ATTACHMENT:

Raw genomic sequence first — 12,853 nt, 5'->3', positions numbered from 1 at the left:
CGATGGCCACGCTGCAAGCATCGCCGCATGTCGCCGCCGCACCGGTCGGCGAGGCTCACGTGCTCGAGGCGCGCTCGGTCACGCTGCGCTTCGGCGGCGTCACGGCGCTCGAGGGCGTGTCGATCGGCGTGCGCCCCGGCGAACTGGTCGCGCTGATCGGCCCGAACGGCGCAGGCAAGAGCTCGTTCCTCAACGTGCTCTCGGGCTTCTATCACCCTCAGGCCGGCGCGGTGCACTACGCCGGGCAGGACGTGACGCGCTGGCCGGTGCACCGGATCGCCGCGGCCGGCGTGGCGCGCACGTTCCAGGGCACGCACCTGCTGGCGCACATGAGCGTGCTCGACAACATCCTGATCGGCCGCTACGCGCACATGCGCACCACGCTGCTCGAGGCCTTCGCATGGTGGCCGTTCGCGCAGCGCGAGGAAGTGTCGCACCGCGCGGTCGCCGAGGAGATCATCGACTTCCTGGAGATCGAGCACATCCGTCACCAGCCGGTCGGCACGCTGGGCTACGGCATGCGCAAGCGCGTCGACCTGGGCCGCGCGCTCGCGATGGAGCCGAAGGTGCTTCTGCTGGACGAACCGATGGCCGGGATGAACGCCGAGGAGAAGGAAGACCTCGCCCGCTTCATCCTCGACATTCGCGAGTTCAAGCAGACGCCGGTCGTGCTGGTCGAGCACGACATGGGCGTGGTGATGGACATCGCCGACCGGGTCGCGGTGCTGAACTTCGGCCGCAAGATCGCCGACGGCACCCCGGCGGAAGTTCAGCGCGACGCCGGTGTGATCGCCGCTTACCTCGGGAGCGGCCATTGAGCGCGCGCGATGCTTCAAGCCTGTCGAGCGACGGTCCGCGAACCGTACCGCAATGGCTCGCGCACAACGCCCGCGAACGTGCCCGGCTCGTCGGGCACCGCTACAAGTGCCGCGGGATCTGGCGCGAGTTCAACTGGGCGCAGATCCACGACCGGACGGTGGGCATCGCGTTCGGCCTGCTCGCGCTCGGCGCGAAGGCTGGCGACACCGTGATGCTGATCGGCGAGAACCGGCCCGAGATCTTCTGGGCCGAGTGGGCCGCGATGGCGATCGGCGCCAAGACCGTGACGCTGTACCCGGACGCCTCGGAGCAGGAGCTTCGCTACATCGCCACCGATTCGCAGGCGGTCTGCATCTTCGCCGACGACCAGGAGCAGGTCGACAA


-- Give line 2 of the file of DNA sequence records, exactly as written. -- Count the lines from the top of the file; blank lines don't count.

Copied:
CGATGGCCACGCTGCAAGCATCGCCGCATGTCGCCGCCGCACCGGTCGGCGAGGCTCACGTGCTCGAGGCGCGCTCGGTCACGCTGCGCTTCGGCGGCGTCACGGCGCTCGAGGGCGTGTCGATCGGCGTGCGCCCCGGCGAACTGGTCGCGCTGATCGGCCCGAACGGCGCAGGCAAGAGCTCGTTCCTCAACGTGCTCTCGGGCTTCTATCACCCTCAGGCCGGCGCGGTGCACTACGCCGGGCAGGACGTGACGCGCTGGCCGGTGCACCGGATCGCCGCGGCCGGCGTGGCGCGCACGTTCCAGGGCACGCACCTGCTGGCGCACATGAGCGTGCTCGACAACATCCTGATCGGCCGCTACGCGCACATGCGCACCACGCTGCTCGAGGCCTTCGCATGGTGGCCGTTCGCGCAGCGCGAGGAAGTGTCGCACCGCGCGGTCGCCGAGGAGATCATCGACTTCCTGGAGATCGAGCACATCCGTCACCAGCCGGTCGGCACGCTGGGCTACGGCATGCGCAAGCGCGTCGACCTGGGCCGCGCGCTCGCGATGGAGCCGAAGGTGCTTCTGCTGGACGAACCGATGGCCGGGATGAACGCCGAGGAGAAGGAAGACCTCGCCCGCTTCATCCTCGACATTCGCGAGTTCAAGCAGACGCCGGTCGTGCTGGTCGAGCACGACATGGGCGTGGTGATGGACATCGCCGACCGGGTCGCGGTGCTGAACTTCGGCCGCAAGATCGCCGACGGCACCCCGGCGGAAGTTCAGCGCGACGCCGGTGTGATCGCCGCTTACCTCGGGAGCGGCCATTGAGCGCGCGCGATGCTTCAAGCCTGTCGAGCGACGGTCCGCGAACCGTACCGCAATGGCTCGCGCACAACGCCCGCGAACGTGCCCGGCTCGTCGGGCACCGCTACAAGTGCCGCGGGATCTGGCGCGAGTTCAACTGGGCGCAGATCCACGACCGGACGGTGGGCATCGCGTTCGGCCTGCTCGCGCTCGGCGCGAAGGCTGGCGACACCGTGATGCTGATCGGCGAGAACCGGCCCGAGATCTTCTGGGCCGAGTGGGCCGCGATGGCGATCGGCGCCAAGACCGTGACGCTGTACCCGGACGCCTCGGAGCAGGAGCTTCGCTACATCGCCACCGATTCGCAGGCGGTCTGCATCTTCGCCGACGACCAGGAGCAGGTCGACAA